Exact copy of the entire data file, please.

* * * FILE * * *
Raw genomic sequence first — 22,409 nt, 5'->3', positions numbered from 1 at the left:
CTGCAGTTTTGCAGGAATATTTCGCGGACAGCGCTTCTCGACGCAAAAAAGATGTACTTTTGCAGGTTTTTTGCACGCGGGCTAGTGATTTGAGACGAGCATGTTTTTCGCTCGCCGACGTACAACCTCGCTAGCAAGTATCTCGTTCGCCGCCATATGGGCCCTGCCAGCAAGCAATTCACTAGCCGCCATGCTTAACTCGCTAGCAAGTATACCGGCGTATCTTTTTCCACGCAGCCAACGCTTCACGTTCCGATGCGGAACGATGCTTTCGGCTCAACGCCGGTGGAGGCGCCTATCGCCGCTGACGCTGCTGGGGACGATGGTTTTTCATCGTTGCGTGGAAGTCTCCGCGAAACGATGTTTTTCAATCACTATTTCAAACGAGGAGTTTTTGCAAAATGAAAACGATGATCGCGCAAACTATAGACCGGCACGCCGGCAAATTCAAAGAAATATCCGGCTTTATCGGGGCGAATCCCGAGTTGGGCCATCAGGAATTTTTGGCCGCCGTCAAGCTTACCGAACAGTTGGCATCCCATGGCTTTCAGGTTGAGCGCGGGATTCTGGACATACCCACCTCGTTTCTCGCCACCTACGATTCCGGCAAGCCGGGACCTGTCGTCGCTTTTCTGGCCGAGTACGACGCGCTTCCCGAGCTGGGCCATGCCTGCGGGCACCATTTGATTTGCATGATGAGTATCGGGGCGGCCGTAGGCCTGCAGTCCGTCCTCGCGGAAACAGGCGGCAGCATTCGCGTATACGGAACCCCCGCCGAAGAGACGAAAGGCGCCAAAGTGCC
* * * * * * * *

Raw genomic sequence first — 22,409 nt, 5'->3', positions numbered from 1 at the left:
CTGCAGTTTTGCAGGAATATTTCGCGGACAGCGCTTCTCGACGCAAAAAAGATGTACTTTTGCAGGTTTTTTGCACGCGGGCTAGTGATTTGAGACGAGCATGTTTTTCGCTCGCCGACGTACAACCTCGCTAGCAAGTATCTCGTTCGCCGCCATATGGGCCCTGCCAGCAAGCAATTCACTAGCCGCCATGCTTAACTCGCTAGCAAGTATACCGGCGTATCTTTTTCCACGCAGCCAACGCTTCACGTTCCGATGCGGAACGATGCTTTCGGCTCAACGCCGGTGGAGGCGCCTATCGCCGCTGACGCTGCTGGGGACGATGGTTTTTCATCGTTGCGTGGAAGTCTCCGCGAAACGATGTTTTTCAATCACTATTTCAAACGAGGAGTTTTTGCAAAATGAAAACGATGATCGCGCAAACTATAGACCGGCACGCCGGCAAATTCAAAGAAATATCCGGCTTTATCGGGGCGAATCCCGAGTTGGGCCATCAGGAATTTTTGGCCGCCGTCAAGCTTACCGAACAGTTGGCATCCCATGGCTTTCAGGTTGAGCGCGGGATTCTGGACATACCCACCTCGTTTCTCGCCACCTACGATTCCGGCAAGCCGGGACCTGTCGTCGCTTTTCTGGCCGAGTACGACGCGCTTCCCGAGCTGGGCCATGCCTGCGGGCACCATTTGATTTGCATGATGAGTATCGGGGCGGCCGTAGGCCTGCAGTCCGTCCTCGCGGAAACAGGCGGCAGCATTCGCGTATACGGAACCCCCGCCGAAGAGACGAAAGGCGCCAAAGTGCC